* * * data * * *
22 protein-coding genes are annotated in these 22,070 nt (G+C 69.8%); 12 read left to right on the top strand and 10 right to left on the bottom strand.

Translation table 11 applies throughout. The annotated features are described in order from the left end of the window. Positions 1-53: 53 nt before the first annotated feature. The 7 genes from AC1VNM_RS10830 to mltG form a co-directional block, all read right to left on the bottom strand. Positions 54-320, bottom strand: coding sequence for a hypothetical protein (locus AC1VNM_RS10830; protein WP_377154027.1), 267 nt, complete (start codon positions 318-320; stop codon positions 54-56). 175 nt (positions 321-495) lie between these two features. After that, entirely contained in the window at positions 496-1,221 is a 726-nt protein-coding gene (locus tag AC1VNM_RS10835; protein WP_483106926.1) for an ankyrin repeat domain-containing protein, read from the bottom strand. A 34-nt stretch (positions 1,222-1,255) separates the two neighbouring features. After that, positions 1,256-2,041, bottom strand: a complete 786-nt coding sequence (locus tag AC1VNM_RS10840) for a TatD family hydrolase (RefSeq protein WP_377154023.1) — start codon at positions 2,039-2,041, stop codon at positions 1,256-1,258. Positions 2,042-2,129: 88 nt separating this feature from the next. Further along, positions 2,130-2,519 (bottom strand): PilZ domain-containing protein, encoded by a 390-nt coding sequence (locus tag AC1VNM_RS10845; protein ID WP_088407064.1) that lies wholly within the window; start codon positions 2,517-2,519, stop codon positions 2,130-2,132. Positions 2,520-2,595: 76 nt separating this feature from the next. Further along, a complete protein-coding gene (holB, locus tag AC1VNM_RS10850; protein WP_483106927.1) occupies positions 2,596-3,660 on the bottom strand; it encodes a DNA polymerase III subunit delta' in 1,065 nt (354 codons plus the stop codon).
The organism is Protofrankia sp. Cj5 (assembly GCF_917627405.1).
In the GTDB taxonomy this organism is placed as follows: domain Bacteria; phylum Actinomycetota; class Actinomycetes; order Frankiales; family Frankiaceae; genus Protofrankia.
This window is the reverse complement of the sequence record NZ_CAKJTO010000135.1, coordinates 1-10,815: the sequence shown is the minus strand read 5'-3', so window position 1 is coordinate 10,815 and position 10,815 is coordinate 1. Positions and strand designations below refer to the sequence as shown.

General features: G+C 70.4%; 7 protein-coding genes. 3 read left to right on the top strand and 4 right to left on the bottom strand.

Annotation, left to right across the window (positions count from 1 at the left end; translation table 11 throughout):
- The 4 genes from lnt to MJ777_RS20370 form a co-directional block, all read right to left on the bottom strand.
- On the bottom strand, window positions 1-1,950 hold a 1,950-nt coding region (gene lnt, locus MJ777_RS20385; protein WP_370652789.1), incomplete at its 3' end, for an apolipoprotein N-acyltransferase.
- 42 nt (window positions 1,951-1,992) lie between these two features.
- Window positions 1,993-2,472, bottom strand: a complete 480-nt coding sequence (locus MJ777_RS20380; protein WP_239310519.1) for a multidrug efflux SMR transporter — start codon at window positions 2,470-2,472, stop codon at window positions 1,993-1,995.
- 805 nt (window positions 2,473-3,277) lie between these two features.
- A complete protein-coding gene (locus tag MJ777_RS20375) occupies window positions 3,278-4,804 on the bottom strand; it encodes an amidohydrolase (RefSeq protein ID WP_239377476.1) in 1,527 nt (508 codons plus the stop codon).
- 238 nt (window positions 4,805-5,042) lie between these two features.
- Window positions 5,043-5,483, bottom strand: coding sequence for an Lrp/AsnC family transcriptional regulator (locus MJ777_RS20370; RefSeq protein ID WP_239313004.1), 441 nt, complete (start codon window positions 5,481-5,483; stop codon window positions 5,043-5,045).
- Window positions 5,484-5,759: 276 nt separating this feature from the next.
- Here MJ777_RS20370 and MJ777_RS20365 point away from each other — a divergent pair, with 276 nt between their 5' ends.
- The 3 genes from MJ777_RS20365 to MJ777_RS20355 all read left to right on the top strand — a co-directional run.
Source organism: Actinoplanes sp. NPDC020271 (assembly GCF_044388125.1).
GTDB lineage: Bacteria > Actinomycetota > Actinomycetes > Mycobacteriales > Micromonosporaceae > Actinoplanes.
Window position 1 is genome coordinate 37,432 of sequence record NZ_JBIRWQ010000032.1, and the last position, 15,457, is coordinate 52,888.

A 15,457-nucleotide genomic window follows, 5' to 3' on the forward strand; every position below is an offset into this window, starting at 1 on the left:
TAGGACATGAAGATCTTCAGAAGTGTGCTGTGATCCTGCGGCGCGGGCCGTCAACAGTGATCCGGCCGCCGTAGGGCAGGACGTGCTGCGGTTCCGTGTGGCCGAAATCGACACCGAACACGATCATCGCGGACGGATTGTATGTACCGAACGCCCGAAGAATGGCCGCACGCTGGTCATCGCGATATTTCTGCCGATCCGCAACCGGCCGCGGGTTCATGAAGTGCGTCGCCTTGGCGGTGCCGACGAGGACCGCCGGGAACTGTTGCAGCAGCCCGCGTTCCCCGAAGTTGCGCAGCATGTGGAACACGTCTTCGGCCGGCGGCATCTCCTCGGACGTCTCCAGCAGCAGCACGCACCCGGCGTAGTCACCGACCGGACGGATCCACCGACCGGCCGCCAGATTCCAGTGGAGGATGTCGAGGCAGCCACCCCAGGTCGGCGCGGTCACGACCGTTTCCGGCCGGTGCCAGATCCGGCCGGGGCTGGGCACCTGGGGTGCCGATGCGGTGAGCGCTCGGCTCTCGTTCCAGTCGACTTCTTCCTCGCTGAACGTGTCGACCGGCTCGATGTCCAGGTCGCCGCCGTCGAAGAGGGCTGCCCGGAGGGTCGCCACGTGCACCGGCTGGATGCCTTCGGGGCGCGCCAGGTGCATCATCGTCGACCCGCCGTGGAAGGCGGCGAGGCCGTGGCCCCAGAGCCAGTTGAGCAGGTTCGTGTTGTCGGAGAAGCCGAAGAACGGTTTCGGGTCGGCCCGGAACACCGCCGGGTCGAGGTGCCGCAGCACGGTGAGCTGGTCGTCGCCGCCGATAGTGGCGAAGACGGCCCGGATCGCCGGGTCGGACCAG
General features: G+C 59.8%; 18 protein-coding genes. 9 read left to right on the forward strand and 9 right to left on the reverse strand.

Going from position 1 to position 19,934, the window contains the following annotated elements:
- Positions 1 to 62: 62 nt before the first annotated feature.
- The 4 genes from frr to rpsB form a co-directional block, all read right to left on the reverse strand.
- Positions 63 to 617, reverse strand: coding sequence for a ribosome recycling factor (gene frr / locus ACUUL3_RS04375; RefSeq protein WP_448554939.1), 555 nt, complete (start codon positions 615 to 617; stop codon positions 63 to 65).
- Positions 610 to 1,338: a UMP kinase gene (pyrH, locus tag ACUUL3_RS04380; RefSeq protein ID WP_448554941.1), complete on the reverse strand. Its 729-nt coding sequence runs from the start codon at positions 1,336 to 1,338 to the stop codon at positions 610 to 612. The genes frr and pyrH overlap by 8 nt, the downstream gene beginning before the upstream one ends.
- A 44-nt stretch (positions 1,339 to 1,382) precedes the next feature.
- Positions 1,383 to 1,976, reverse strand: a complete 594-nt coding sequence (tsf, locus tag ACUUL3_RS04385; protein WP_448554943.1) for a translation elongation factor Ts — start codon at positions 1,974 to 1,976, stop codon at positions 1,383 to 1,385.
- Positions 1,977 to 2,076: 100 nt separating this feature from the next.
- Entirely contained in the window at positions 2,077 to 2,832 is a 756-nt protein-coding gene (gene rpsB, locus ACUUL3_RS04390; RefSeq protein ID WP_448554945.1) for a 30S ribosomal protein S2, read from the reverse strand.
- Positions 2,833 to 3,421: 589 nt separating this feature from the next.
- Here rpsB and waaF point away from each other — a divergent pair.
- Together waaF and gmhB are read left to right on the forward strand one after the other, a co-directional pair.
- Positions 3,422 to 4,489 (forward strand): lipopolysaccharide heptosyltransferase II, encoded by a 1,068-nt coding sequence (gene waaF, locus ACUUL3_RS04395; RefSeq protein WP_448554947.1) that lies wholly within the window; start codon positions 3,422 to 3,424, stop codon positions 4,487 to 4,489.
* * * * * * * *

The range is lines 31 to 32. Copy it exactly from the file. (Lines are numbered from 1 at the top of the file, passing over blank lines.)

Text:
- Positions 1,383 to 1,976, reverse strand: a complete 594-nt coding sequence (tsf, locus tag ACUUL3_RS04385; protein WP_448554943.1) for a translation elongation factor Ts — start codon at positions 1,974 to 1,976, stop codon at positions 1,383 to 1,385.
- Positions 1,977 to 2,076: 100 nt separating this feature from the next.